At BioCanRx, we are incredibly proud of our HQP and their dedication to cancer immunotherapy research. Whether they are working on viruses in the lab or examining the socioeconomic barriers to adopting certain treatments in Canada, each one plays a unique role in strengthening our network and expertise in immunotherapy.
BioCanRx is invested in our HQP by providing them with both the training and skills they need to be leaders in academia and industry. We are pleased to introduce Nicole Forbes, who worked for many years in the lab of Dr. Jean-Simon Diallo in Ottawa, Ontario.
1. Tell us about yourself. Give us a brief background. Who are you? Where did you go to school and what is your association to BioCanRx?
Hi, my name is Nicole. I was born in Seattle and have lived in Canada since my undergraduate education at Bishop’s University. I found my way into science through a meandering path; as my first degree was a BA in Liberal Arts, minoring in philosophy and Italian. However, what that first chapter in my academic life doesn’t tell you is my last year and a half was consumed taking high level biology classes as unnecessary electives, for I had fallen in love with my intro microbiology course and knew right then I wanted to pursue graduate studies. Before diving in, I fast tracked a BSc honours co-op in Microbiology and Immunology from Dalhousie University where I worked in the lab of Dr Roy Duncan on reovirus biology and married my undergrad sweetheart. We took off to Ottawa for my graduate studies, where I worked in the lab of Dr Earl Brown on influenza virus host adaptation and antagonism of the host’s innate antiviral response. It was nice timing as pH1N1 happened right in the middle of my PhD. One of my thesis advisors was Dr John Bell, who told me about the interesting work going on in the lab of Dr Jean-Simon Diallo, where I could apply my virology background in an academic R&D setting and gain exposure to industry. I ended up spending the next 7 years in the Diallo lab.
My research focused on R&D of novel small molecules to boost manufacturing capacity of virus based therapeutics and vaccines, and led to a Mitacs Elevate Fellowship in collaboration with Sanofi Pasteur. One of my research projects focused on using small molecules to boost lentivirus packaging to maximize production capacity of novel T cell receptor immunotherapies, which was funded by BioCanRx. As a trainee in the Diallo lab, I took advantage of many training opportunities provided to BioCanRx HQPs and helped organize the first year of the Learning Institute at the Summit4Immunotherapy in 2017.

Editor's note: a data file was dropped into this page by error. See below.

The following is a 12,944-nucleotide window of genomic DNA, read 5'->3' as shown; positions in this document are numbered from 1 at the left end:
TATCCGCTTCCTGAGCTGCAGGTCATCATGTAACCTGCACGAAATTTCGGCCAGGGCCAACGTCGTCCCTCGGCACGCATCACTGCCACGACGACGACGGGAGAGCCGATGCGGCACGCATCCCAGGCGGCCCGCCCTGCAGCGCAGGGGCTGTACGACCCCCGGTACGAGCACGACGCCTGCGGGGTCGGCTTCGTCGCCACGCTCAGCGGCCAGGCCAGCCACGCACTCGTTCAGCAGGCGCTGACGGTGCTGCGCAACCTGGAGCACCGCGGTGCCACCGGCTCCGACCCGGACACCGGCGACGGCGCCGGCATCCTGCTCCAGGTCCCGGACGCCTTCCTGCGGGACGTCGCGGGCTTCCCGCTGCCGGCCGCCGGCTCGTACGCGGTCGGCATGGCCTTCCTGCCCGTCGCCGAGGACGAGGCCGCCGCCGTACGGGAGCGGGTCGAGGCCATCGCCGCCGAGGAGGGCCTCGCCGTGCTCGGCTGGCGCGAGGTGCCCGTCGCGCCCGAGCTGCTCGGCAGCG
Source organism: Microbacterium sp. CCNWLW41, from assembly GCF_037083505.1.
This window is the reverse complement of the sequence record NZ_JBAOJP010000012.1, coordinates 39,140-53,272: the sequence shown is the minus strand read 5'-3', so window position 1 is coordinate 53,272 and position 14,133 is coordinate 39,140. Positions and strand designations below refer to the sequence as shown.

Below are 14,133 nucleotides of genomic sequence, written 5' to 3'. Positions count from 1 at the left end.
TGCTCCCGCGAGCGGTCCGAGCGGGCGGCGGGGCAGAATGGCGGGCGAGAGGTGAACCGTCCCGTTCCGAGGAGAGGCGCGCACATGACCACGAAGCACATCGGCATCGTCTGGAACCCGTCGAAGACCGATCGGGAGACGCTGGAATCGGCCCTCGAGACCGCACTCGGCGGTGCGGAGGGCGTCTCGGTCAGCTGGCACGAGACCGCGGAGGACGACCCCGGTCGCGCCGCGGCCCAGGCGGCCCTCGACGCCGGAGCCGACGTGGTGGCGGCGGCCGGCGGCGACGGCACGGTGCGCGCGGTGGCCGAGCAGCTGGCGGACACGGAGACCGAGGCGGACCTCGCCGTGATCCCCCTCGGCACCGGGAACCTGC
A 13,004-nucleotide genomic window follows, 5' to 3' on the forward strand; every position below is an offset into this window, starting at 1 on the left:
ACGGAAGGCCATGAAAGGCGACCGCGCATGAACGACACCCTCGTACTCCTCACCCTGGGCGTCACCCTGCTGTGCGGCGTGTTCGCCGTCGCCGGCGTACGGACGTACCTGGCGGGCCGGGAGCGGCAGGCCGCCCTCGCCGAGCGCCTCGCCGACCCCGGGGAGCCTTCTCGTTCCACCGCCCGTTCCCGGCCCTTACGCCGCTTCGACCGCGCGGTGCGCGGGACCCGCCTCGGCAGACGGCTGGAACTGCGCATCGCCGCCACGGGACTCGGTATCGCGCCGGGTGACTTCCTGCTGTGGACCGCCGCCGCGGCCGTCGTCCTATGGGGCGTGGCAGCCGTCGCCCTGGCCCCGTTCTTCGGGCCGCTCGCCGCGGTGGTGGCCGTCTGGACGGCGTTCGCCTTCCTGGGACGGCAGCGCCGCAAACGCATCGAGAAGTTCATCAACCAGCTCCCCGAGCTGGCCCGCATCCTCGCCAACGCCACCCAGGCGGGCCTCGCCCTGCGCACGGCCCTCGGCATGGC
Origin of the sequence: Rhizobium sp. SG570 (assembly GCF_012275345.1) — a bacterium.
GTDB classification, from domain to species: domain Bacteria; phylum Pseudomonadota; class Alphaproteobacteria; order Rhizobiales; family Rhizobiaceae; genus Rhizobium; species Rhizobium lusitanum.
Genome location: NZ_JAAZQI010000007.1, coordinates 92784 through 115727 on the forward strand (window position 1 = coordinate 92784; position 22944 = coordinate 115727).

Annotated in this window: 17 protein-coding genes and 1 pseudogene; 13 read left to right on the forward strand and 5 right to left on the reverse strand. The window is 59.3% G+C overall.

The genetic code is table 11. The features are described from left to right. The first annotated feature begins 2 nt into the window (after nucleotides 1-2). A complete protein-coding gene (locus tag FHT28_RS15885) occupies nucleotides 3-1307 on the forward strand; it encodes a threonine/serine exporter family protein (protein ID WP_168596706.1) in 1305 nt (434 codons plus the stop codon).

2. Where do you work now, and what is your position?
I currently work at the Public Health Agency of Canada (PHAC) leading evidence synthesis, analysis, and knowledge translation of COVID-19 therapeutics technology. I work with a team of analysts, epidemiologists, and student interns, and manage daily evidence analysis and extraction of clinical data on COVID-19 therapeutics to support external advisory groups and PHAC decision makers. I also am executive secretariat for the Ad hoc Clinical Pharmacology Task Group, which was formed in the spring of 2020 to provide PHAC with medical and scientific advice on an ad hoc basis relating to pharmaceutical products for treatment and chemoprophylaxis for COVID-19.
3. What advice do you have for career development that you would pass on to other BioCanRx trainees?
BioCanRx was indispensable in my academic career. 2+ years of my research funding was largely from BioCanRx. I attended numerous informative workshops and training sessions held by BioCanRx that offered me numerous opportunities to fine tune my soft skills which are so important to cross that invisible line from bench science to beyond. One of the great things about BioCanRx HQP programs is it really gives trainees the opportunity to network with their peers and potential employers, and learn how to master the art of targeted small talk.
4. What advice do you have for career development that you would pass on to other BioCanRx trainees?
I want to mention that I ended up in my current job via a chance networking encounter. After leaving the Diallo lab in 2019 I took a term position at Health Canada as a lab biologist working on rapid diagnostic R&D for foodborne pathogens using microfluidics (yes- it WAS quite the change!). I saw an email about an innovation conference open to all HC and PHAC employees and got my manager’s permission to attend. Not knowing anyone else there, I sparked up conversation with the person in line next to me at the lunch counter. We ended up sharing a table and quite a lot of conversation. I told her I wanted to find a role in government that could leverage my expertise in virology and immunology as well as experience with vaccine pharma. She offered to pass on my CV. Long story short she was a director at HC and sent my CV to high up management at PHAC. This was in February 2020. Two business days later I received an email offering me an assignment starting April 1. I now have switched over to PHAC full-time and want to stress to all the HQPs reading this- networking is like magic. It can open doors you didn’t even know existed. If you are uncomfortable sticking your neck out and talking to people you don’t know, practice!